Li et al. (2022) compared the diatom assemblages and diversity indices of 95 surface sediment samples covering three different basin locations (i.e., deep, open-water zone; gently sloping shallow zone; and steeply sloping shallow zone) to examine diatom distributions along a water-depth gradient of ~ 3–20 m in a tropical maar lake from southern China. On a spatial scale, there existed a threshold depth of ~ 8 m for community structuring of diatoms, and the dominant taxa in surface samples from the water depths of < 8 m were dominated by epiphytic and episammic species, as was also found in a separate collection of lakeshore samples. However, the spatial changes in diatom diversity index values showed an inconsistent pattern along the gradient of water depth and among basin locations. Specifically, there existed significantly higher diatom diversity in the shallow-water zone with steep slopes when compared to the other two zones, suggesting that increased sediment movement and water action may enhance the re-deposition and accumulation of diatom taxa from different sources and thereby influence the diversity index. An implication of this study is that basin topography and lake bathymetry need to be considered in choosing coring sites for a reliable reconstruction of diatom diversity changes.
Lipid biomarkers have been applied increasingly to track lake changes linked to climatic and anthropogenic forcing. Pu and Meyers (2022) expanded on previous studies to test the use of a stanol (5α-stigmastanol) biomarker, commonly found in soils and sediments, for tracking human influences (e.g., mammalian feces) on a deep periglacial lake on the Tibetan Plateau. Over the last millennium, a rapid increase in the relative abundance of 5α-stigmastanol was consistent with a documented replacement of nomadic pastoralism by permanent settlement ca. 1700 CE. Thereafter, there was a gradual increase in the sediment concentration of this biomarker, which showed a temporal trajectory closely following those of the archived numbers of human inhabitants and livestock, as well as proxy records of anthropogenic influences from this region. Overall, the authors argued that the 5α-stigmastanol biomarker identified from the soil in the watershed and sediment is most plausibly a result of microbial activity linked to human population increases and animal husbandry in this study region.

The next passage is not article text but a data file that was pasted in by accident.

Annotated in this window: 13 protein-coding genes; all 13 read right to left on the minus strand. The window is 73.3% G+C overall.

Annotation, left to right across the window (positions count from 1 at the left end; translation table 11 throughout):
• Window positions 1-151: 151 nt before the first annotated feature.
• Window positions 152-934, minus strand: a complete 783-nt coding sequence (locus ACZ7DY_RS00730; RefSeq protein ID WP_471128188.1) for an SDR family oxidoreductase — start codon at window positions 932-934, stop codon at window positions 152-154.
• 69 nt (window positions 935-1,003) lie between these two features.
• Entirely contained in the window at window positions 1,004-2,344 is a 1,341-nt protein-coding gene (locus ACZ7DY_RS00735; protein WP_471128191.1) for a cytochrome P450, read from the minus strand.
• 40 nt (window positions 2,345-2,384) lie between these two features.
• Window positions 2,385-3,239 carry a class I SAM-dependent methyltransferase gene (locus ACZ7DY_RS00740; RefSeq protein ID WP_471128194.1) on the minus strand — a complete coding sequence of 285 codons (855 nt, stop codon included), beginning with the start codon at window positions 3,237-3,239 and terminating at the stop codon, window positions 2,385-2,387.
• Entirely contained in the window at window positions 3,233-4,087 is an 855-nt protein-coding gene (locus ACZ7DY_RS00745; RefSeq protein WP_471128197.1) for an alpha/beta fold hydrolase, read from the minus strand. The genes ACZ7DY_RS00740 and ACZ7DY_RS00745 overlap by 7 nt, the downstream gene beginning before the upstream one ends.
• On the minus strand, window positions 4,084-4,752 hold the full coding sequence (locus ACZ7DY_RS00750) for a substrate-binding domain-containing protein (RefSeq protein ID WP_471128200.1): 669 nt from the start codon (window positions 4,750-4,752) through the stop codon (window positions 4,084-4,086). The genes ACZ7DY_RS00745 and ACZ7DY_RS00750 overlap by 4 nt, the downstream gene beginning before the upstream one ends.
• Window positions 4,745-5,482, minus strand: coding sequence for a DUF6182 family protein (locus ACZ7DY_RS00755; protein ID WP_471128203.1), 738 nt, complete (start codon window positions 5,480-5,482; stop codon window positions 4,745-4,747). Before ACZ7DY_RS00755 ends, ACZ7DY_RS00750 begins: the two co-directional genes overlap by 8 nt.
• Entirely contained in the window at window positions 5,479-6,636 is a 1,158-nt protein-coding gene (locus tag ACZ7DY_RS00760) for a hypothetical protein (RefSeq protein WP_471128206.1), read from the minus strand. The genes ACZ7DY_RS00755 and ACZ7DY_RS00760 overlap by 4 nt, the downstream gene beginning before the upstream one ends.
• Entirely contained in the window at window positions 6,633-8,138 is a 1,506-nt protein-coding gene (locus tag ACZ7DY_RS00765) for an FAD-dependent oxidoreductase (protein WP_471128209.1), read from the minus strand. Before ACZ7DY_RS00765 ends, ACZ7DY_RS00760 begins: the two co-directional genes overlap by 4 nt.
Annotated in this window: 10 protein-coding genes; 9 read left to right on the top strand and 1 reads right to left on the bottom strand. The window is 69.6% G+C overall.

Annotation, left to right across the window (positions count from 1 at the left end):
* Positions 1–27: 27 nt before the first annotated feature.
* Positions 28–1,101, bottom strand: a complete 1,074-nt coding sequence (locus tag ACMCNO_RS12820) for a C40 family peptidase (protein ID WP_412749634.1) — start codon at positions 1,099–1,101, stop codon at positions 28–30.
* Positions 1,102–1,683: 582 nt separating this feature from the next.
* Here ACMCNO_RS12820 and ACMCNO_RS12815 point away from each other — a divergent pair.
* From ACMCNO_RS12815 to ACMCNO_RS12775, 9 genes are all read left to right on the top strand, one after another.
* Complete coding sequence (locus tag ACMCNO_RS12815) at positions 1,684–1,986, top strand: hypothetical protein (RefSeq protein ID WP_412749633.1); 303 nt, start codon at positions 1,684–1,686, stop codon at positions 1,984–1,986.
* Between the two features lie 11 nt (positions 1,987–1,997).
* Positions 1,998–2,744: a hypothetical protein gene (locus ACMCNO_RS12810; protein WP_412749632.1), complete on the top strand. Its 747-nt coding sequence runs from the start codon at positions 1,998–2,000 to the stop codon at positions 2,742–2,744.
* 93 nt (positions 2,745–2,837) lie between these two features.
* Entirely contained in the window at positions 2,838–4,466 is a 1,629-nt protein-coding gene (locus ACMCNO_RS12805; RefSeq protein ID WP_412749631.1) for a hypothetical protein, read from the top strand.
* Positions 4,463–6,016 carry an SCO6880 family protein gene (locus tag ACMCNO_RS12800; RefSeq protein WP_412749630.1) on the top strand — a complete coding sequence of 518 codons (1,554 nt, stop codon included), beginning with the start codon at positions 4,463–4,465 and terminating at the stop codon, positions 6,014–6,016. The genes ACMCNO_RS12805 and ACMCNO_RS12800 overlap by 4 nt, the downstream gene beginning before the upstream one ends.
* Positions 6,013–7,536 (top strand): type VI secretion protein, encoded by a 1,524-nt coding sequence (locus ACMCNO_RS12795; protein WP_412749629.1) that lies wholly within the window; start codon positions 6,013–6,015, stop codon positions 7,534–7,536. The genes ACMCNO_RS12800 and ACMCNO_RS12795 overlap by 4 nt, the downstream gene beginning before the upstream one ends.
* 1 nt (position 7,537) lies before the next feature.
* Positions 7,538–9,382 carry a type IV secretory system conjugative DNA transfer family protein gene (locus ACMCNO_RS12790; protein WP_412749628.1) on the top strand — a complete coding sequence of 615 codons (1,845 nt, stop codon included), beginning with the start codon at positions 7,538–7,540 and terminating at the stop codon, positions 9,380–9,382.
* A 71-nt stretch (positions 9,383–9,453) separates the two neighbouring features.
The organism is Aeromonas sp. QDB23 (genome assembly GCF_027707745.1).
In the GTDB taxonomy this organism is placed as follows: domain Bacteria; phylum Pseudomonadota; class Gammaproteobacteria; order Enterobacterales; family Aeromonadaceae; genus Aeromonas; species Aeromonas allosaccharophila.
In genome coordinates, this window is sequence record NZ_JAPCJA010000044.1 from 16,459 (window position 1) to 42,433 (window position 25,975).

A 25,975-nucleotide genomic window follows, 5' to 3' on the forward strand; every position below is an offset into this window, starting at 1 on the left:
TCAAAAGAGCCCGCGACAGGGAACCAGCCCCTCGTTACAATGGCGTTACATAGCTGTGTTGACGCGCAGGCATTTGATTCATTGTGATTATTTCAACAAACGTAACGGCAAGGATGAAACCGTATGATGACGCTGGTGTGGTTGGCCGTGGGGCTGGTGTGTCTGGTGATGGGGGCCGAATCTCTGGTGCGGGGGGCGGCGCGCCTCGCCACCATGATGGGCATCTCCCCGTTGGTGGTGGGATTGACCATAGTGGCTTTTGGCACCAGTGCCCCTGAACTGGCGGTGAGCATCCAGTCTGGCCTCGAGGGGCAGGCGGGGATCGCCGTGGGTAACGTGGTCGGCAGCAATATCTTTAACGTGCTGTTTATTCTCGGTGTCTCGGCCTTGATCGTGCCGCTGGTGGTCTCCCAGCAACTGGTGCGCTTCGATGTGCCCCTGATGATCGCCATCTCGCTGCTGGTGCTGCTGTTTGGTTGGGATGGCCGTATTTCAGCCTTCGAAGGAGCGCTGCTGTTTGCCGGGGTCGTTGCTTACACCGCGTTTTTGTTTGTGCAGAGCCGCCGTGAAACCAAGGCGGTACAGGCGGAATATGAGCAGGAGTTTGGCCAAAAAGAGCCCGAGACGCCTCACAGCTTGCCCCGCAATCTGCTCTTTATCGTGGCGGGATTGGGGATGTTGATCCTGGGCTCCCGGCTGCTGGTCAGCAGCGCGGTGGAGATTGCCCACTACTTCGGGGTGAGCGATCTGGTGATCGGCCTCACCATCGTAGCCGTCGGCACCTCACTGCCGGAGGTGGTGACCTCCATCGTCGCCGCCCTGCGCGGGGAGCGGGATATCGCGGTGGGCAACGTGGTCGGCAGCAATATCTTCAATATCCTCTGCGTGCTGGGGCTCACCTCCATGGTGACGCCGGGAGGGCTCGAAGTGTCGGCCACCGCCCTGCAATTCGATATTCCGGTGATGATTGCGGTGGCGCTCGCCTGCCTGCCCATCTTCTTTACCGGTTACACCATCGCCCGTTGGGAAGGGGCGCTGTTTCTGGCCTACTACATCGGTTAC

With regard to the policy-making challenges of nutrient-loading reduction and climate-change mitigation for effective lake restoration, Qin et al. (2022) combined ecosystem modeling with paleolimnology to improve the certainty in predicting lake recovery time and ecological status for a poorly monitored shallow lake in eastern China. Both the default and modified models of PCLake (a process-based ecological model of shallow non-stratified lakes) were applied in this study, the latter of which was calibrated with seven parameters based on the diatom-inferred total phosphorus (TP) for the period 1983–1998. When both models were further validated with TP reconstructions for the period 1999–2018, model comparison results showed that the calibrated model performed better in fitting paleo-records with observed data. Furthermore, the simulated time series of lake changes with model output for five key variables during 1951–2019 enabled the authors to detect a significant shift in lake regime, with changes to a phytoplankton-dominated turbid state after ca. 1980. Under future scenarios of varying temperature (− 2 °C, current and + 2 °C) and nutrient loadings (reduction by 5%, 15% and 25%), the modified PCLake model results suggest that a reduction of nutrient loading by 25% can lead to a return of the lake regime to a clear state within 10 years under all temperature conditions, and that higher temperatures can decrease the nutrient reduction efficiencies. Meanwhile, the critical nutrient loading for lake restoration will be lowered under higher temperature scenarios, which can thus require a reconsideration of nutrient reduction targets. Overall, this study provides a novel perspective on predicting lake recovery time and ecological consequences through integrating paleolimnological data with ecosystem models.